Psychology

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Psychology

Psychology Basics
By Kendra Cherry, About.com Guide
Before you begin studying psychology, you need to gain a clear understanding of exactly what psychology is. When did psychology originate? What do psychologists study? Explore this section to learn the answers to these questions and build a good foundation for further study of this vast and fascinating subject. 1. Psychology 101

2. Brain and Behavior
3. States of Consciousness
4. Learning
5. Memory
6. Emotion and Motivation
7. Development
8. Personality
9. Social Psychology
10. Abnormal Psychology
11. Psychology Homework Help
12. Psychology Career Basics
13. Take a Psychology Quiz
Psychology 101

Before you delve into studying psychology, it's important to learn some basic information such as the different branches of psychology, theoretical perspectives, history and research methods. Whether you are new to the subject or just want to brush up on your knowledge, these articles can help you get started on your studies. What Is Psychology?

By Kendra Cherry
Question: What Is Psychology?
There's a lot of confusion out there about psychology. According to some popular television programs and movies, psychologists are super-sleuths that can use their understanding of the human mind to solve crimes and predict a criminal's next move. Other popular depictions present the psychologist as a gray and bearded older gentleman, seated in a stately office lined with books, who spends his days listening to clients ramble on about their difficult childhoods. So what's the truth about psychology? The fact is that there is a little bit of truth in these stereotypical portrayals, but there is actually a lot more to psychology than you might initially think. There is a tremendous diversity in psychology careers, and it is perhaps this enormous range of career paths that contributes to some of the misconceptions about psychology and what psychologists do. Sure, there are psychologists who help solve crimes and there are plenty of professionals who help people deal with mental health issues. But did you know that there are also psychologists who help create healthier workplaces or that design and implement public health programs? Or that there are others psychologists who investigate topics such as airplane safety, computer design, and military life? Let's start by answering the basic question: What exactly is psychology? Answer:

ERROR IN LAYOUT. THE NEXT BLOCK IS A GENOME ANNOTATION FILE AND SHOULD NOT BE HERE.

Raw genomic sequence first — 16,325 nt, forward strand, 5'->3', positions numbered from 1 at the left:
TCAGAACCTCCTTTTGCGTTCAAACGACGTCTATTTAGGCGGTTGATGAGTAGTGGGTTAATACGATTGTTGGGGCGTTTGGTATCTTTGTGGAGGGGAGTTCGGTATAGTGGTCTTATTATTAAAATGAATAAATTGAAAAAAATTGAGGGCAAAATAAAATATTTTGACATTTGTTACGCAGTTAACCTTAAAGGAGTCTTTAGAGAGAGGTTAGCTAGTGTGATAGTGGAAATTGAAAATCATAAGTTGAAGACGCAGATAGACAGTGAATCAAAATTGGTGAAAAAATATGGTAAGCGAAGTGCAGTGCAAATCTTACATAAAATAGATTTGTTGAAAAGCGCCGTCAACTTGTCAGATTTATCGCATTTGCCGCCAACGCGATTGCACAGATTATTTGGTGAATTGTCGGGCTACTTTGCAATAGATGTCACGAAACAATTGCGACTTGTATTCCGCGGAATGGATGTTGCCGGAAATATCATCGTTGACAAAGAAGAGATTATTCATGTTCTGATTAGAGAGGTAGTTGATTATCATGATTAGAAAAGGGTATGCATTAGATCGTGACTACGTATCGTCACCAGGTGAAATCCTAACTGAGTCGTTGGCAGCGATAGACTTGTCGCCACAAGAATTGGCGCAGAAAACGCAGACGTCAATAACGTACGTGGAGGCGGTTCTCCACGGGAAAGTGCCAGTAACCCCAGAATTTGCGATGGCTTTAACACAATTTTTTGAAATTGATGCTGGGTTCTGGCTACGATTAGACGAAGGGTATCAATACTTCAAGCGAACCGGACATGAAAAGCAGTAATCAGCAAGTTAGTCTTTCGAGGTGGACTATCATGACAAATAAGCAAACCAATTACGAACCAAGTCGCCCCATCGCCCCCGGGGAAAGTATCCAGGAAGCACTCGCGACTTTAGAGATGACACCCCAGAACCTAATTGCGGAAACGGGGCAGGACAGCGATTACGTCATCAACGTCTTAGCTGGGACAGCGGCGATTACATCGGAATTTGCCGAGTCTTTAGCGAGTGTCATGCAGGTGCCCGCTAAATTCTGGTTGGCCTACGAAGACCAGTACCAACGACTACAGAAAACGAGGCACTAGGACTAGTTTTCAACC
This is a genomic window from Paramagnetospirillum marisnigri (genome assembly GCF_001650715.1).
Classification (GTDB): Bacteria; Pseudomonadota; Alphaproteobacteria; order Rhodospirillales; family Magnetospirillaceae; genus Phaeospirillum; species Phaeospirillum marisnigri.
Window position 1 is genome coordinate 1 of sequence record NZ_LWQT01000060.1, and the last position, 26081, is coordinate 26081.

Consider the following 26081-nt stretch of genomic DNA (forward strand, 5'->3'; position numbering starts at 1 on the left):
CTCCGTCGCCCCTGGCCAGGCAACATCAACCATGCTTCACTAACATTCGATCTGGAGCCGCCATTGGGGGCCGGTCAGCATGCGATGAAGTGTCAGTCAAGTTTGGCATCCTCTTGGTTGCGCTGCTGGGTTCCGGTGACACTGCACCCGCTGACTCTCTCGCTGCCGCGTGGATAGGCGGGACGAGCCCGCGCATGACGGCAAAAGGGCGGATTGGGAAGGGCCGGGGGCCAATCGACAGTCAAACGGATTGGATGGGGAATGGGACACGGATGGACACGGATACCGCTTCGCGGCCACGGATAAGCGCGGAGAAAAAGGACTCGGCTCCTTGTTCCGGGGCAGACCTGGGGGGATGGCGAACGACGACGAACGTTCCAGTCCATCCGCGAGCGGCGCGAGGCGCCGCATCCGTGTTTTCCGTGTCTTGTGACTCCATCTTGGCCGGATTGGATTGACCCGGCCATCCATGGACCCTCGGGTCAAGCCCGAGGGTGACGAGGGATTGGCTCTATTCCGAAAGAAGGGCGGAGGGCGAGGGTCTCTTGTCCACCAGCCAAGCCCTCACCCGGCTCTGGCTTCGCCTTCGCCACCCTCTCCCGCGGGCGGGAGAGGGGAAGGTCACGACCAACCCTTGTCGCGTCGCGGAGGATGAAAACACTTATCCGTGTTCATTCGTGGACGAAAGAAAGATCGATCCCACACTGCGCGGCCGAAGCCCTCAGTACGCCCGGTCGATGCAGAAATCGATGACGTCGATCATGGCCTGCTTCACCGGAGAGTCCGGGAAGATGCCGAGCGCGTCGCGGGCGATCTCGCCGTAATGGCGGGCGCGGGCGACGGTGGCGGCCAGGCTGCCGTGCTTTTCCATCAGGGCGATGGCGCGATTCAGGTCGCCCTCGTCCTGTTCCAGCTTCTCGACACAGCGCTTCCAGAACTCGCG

Psychology is both an applied and academic field that studies the human mind and behavior. Research in psychology seeks to understand and explain how we think, act and feel. As most people already realize, a large part of psychology is devoted to the diagnosis and treatment of mental health issues, but that's just the tip of the iceberg when it comes to applications for psychology. In addition to mental health, psychology can be applied to a variety of issues that impact health and daily life including performance enhancement, self-help, ergonomics, motivation, productivity, and much more. Early Psychology

Psychology evolved out of both philosophy and biology. Discussions of these two subjects date as far back as the early Greek thinkers including Aristotle and Socrates. The word psychology is derived from the Greek word psyche, literally meaning 'life' or 'breath.' Derived meanings of the word include 'soul' or 'self.' A Separate Science

The emergence of psychology as a separate and independent field of study truly came about whenWilhelm Wundt established the first experimental psychology lab in Leipzig, Germany in 1879. Wundt's work was focused on describing the structures that compose the mind. This perspective relied heavily on the analysis of sensations and feelings through the use of introspection, a highly subjective process. Wundt believed that properly trained individuals would be able to accurately identify the mental processes that accompanied feelings, sensations and thoughts. Schools of Thought

Throughout psychology's...
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